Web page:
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The Essence of Prayer

by Rabbi Nosson Scherman

Prayer is not a shopping list of requests. Primarily, it is an introspective process, a clarifying, refining process of discovering what one is, what he should become, and how to achieve the transformation. Indeed, the commandment to pray is expressed by the Torah as a "service of the heart," not of the mouth.

Its Hebrew name 'tefillah' gives us a further insight into the Torah's concept of prayer. The root of tefillah is palal, to judge, to differentiate, to clarify, to decide. Life is full of confusing situations in which we must choose a course. We must sort out evidence from rumor, valid options from wild speculations, fact from fancy...

Indeed, the word p'lilim (from palal) is used for a court of law (Exodus 21:22), and what is the function of a court if not to sift evidence and make a decision? An extension of palal is the root peleh, meaning a clear, recognizable differentiation between two things...

When we understand the components of prayer, we can better understand its efficacy. People always question the need for prayer -- does not God know our requirements without our reminding Him? Of course He does, He knows them better than we do. If prayer were intended only to inform God of our desires and deficiencies, it would be unnecessary. Its purpose is to raise the level of the supplicants by helping us to develop true perceptions of life, so that we can become worthy of His blessing.

God created the universe in order to shower benefits upon His creatures. His kindness is constant; man need do no more than make himself worthy. Man is likened to a fertile field. Because God provides nutrients, rain, dew, wind and sunshine, the field can produce bumper crops -- but only if it is properly plowed, sown and cared for. If man does his share he will prosper; if not he will I harvest weeds and brush, and wonder why God failed to bless him (Kuzari).

The language and thoughts of our prayers refine and elevate us if we recite them with the requisite concentration and insight. To the extent that we improve ourselves with prayer, we became capable of absorbing God's blessing. Exactly what that blessing will be depends on each person's mission as assigned by God. One man's task may be to act as God's treasurer, to amass wealth and distribute it for worthy causes or to set an example of how to become uncorrupted by riches. Another's mission may call for modest or reduced circumstances. God gave great wealth to Meyer Amshel Rothschild and grinding poverty to Rabbi Zusha of Anipoli. Each in his own way was a great figure, blessed by God and giving of blessing to God. We may assume that each recited the prayer for prosperity in Shemoneh Esrei with proper intent, and the prayer of each was answered. Meyer Amshel became rich because his mission required him to be the banker of emperors and the patron of paupers, and Zusha remained poor because his mission required him to subsist on a crust of bread and bowl of beans, and sincerely say that he never experienced a bad day in his life!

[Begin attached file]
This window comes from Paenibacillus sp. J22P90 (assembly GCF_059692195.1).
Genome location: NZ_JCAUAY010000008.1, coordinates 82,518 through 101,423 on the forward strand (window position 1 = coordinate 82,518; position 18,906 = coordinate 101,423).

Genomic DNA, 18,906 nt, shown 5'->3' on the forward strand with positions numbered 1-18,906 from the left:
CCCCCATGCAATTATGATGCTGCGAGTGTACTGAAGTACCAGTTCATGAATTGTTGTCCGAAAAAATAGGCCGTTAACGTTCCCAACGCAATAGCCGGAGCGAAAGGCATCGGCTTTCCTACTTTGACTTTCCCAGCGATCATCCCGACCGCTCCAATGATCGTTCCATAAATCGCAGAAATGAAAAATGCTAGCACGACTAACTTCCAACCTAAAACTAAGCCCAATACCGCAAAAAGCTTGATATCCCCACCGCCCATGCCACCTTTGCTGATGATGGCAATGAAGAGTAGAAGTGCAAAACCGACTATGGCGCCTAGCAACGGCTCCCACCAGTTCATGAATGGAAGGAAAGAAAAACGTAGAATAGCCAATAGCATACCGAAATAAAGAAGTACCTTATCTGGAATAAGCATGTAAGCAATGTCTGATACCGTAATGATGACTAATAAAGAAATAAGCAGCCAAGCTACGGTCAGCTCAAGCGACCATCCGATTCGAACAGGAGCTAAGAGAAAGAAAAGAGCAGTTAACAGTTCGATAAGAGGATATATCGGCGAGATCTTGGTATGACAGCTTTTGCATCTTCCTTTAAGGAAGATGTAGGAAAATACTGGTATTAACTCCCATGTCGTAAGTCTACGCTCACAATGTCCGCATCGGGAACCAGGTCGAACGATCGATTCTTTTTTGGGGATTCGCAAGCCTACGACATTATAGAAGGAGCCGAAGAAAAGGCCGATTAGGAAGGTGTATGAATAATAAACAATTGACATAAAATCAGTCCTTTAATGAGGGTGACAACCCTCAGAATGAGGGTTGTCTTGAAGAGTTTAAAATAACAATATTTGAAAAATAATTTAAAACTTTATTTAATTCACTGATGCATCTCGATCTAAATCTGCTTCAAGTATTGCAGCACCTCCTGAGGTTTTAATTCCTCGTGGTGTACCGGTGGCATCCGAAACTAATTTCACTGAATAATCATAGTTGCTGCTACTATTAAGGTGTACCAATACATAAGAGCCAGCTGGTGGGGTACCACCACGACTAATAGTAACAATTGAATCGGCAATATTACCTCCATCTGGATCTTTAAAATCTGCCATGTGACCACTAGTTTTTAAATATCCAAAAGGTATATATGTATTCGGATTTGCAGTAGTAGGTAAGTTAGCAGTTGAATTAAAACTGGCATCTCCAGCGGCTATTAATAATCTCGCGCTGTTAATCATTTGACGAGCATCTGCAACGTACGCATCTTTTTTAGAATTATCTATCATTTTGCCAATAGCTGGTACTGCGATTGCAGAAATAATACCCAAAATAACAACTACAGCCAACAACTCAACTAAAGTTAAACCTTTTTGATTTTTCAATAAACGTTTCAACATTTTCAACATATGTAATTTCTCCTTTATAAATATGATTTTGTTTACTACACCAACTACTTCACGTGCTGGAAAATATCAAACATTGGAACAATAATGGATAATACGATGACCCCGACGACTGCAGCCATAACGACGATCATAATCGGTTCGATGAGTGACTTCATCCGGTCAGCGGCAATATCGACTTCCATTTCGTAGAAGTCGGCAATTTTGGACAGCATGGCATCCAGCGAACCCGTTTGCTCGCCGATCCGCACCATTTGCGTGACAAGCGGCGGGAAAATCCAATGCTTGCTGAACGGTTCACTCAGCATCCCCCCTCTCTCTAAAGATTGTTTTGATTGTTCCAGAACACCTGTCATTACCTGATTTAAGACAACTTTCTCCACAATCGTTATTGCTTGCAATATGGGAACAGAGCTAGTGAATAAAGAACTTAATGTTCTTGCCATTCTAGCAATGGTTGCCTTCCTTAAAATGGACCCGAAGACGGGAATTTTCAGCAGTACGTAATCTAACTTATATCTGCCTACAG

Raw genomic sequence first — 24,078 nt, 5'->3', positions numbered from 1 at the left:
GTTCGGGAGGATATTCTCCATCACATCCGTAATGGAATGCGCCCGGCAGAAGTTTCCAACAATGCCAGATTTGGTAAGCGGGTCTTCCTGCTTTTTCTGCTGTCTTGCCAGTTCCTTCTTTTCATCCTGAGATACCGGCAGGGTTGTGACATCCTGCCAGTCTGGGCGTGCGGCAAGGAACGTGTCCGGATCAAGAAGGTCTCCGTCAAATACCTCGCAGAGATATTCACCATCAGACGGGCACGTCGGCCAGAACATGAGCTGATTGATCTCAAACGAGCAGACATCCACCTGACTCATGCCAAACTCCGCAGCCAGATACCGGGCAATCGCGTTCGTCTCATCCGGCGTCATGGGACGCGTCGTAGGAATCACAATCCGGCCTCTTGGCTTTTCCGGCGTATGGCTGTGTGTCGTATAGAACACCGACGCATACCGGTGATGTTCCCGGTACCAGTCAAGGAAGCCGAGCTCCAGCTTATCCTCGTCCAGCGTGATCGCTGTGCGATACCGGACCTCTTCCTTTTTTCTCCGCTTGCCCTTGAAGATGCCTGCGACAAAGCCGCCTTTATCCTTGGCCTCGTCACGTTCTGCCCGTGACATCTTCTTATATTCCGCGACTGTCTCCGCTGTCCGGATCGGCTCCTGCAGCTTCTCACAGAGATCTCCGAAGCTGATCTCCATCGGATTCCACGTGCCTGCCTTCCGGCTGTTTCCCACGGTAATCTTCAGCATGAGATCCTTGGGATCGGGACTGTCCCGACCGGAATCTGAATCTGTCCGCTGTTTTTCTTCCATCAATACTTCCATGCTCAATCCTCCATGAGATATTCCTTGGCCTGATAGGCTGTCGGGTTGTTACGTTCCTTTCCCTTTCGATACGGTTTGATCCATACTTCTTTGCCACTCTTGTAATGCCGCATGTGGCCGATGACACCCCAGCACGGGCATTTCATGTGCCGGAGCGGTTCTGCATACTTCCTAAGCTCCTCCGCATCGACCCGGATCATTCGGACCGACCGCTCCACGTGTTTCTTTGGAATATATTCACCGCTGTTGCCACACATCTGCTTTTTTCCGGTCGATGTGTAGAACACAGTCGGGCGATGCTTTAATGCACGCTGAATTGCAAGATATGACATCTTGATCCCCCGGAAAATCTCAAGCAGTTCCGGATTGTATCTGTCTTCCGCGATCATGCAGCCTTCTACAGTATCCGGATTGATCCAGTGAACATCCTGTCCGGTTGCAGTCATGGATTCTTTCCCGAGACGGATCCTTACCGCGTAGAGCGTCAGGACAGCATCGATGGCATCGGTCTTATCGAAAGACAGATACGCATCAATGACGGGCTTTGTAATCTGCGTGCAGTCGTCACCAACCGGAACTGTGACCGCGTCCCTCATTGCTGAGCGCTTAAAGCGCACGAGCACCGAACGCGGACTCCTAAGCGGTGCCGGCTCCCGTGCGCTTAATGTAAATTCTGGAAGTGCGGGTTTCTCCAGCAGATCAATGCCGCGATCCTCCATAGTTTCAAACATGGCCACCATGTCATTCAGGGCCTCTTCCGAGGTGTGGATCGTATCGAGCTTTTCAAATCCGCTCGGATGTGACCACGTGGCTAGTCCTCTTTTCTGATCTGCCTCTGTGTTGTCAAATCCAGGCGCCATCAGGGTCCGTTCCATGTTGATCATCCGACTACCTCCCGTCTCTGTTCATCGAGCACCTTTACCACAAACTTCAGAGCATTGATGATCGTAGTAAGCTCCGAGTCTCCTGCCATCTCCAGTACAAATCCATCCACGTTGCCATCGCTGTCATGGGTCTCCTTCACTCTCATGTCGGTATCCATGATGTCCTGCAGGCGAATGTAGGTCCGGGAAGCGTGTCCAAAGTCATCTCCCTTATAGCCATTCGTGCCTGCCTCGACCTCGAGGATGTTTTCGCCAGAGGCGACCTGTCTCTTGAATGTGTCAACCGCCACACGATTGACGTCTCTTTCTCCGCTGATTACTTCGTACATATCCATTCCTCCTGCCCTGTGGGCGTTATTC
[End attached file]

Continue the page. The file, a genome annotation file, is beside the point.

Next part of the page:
* * *

We have established that the word tefillah implies the function of decision-making and differentiating, but exactly what does this mean in the context of prayer -- when man prays, what is he to decide and clarify?